Augustana Observer

Augustana Observer

Augustana Observer

Service hours for campus groups show seven percent increase

Whether they are tutoring children, raising money to find owners for orphaned dogs, or donating blood, Augustana students can be found both on and off campus serving the community.
There was an almost a 7 percent increase last year in logged volunteer hours compared to the 2011-2012 academic year. The amount of hours rose from 19,113 to 20,422.
Not every hour spent volunteering is logged, though. Laura Mahn, vocational counselor and volunteer coordinator, estimates that only about two-thirds of volunteering is logged, which means that around a third of volunteering hours are unaccounted for.
However, this year’s volunteering has started off on good footing with service sororities and fraternities such as Epsilon Sigma Alpha having more participants than these gropus have ever had before.
“They have a great problem of having so many participants that it’s hard to get in one place,” said Mahn.
The Lambda Rho chapter of Alpha Phi Omega works with all kinds of service projects such as the Childcare for Autism Network, and the service organization Circle K often works with the Quad Cities Animal Welfare Center.
Social sororities and fraternities also largely contribute to volunteering organizations. They completed about 18,000 hours out of the 20,244 campus wide volunteer hours. The year before, they logged in 15,000, and this year’s goal is 20,000.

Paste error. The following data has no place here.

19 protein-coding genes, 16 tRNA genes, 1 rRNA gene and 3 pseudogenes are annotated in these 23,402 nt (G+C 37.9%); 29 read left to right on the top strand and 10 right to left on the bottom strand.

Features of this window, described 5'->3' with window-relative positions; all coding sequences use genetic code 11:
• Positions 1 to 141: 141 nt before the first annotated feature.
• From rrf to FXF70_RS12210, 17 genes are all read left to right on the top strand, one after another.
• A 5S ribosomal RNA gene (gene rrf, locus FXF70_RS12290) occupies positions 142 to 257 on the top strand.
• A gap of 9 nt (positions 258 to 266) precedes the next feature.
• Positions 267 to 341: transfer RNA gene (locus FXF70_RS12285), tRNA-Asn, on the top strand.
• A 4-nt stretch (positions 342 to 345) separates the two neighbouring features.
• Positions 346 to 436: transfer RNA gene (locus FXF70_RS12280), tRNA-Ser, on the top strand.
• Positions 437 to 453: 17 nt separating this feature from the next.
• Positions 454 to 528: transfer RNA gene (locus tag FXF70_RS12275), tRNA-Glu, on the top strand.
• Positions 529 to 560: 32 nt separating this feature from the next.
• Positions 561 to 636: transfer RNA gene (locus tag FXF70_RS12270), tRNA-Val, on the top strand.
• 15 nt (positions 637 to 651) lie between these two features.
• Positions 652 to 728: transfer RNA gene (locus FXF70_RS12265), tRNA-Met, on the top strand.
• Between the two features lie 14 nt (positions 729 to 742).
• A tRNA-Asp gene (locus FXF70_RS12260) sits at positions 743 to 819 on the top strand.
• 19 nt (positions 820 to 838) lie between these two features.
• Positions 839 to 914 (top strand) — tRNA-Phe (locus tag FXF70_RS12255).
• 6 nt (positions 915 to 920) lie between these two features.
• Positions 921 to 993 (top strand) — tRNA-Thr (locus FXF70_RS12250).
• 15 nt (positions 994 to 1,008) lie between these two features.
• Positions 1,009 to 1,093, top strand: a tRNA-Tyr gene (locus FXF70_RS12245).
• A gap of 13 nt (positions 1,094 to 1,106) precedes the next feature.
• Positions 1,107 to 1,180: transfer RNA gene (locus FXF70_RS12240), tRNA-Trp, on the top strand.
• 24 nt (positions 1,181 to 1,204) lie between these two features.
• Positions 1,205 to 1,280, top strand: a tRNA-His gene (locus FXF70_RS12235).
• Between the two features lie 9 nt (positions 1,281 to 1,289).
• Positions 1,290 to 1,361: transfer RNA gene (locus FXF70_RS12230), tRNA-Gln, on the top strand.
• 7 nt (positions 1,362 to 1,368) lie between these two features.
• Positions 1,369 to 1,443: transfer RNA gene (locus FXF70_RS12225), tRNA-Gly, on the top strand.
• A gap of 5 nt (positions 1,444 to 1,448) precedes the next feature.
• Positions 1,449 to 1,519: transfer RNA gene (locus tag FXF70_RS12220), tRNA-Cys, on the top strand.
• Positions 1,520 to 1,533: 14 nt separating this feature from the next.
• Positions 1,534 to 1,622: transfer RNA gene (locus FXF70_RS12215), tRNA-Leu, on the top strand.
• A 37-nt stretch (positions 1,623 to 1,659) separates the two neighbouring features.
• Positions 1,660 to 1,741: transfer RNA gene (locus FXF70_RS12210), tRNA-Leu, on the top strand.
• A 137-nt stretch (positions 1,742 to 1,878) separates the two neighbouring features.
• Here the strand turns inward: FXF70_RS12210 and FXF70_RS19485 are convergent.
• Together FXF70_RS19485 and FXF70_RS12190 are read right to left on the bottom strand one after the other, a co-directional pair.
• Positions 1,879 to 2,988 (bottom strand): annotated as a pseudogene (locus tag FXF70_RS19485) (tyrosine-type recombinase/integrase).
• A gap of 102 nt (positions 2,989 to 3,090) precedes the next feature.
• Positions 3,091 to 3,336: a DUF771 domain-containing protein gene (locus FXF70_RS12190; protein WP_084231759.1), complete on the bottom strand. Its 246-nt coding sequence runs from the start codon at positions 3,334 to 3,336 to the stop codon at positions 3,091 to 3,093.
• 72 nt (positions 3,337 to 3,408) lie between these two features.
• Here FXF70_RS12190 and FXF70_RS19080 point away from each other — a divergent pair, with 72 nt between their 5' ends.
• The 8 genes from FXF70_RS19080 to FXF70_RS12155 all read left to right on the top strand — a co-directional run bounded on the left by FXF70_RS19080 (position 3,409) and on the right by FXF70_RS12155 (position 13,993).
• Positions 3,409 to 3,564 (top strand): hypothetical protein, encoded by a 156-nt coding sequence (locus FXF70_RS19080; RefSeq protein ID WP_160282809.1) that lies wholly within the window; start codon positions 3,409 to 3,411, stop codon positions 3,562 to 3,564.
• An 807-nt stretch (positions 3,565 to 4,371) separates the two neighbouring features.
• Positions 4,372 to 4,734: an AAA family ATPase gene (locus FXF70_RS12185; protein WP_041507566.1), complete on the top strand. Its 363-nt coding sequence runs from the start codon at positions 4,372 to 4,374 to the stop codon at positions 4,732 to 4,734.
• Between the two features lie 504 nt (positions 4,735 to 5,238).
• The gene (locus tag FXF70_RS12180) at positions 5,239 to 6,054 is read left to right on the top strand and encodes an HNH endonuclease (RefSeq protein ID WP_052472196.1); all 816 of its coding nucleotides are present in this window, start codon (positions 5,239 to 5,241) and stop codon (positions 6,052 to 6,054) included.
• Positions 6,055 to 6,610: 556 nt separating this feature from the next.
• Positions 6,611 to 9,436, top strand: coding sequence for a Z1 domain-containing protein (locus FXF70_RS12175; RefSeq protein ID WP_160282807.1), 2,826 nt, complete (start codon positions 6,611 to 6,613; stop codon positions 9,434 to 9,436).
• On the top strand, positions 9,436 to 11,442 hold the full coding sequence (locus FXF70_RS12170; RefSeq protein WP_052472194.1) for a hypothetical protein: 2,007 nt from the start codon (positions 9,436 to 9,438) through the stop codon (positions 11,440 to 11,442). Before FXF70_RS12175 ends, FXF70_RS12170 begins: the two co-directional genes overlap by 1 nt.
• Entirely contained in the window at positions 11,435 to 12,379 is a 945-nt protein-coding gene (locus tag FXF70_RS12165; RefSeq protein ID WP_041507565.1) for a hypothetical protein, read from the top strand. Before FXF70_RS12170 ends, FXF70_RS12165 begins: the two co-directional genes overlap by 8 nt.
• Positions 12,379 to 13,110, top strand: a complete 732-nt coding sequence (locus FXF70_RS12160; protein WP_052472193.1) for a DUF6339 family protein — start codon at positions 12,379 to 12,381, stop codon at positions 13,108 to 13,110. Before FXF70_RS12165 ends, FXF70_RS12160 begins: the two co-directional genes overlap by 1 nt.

“It’s communicated by most of our chapters that each term every student has to complete three hours per term, so nine hours total, and each chapter will sometimes have a higher amount,” said Katey Bignall, assistant director of student activities.
Sororities and fraternities participate in Relay For Life and Dance Marathon.
Volunteering on and off campus at places like the Quad Cities Botanical Center and the Boys & Girls Club offer chances for students to find internships or jobs.
“Places like World Relief, United Way, the Child Abuse Council, the Red Cross, Big Brothers Big Sisters—just to name a few—provide volunteer help for students and also have interns,” said Johnna Adam, director of the internships and careers office. Students who volunteer with certain organizations can intern at the organization.
“Students are building sometimes very related skills to the professions they want to go into but also transferable skills that employers are looking for—things like leadership and communication skills, critical thinking, problem solving. They’re building their arsenal of tools to be a good employee moving forward,” said Adam.
Volunteering gives people the chance to view different perspectives and environments.
“One of the biggest benefits is that people get exposed to people and issues that they aren’t exposed to otherwise, and when they are exposed to different people and different issues it helps them get to know themselves and what they’re interested in,” said Mahn.

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Service hours for campus groups show seven percent increase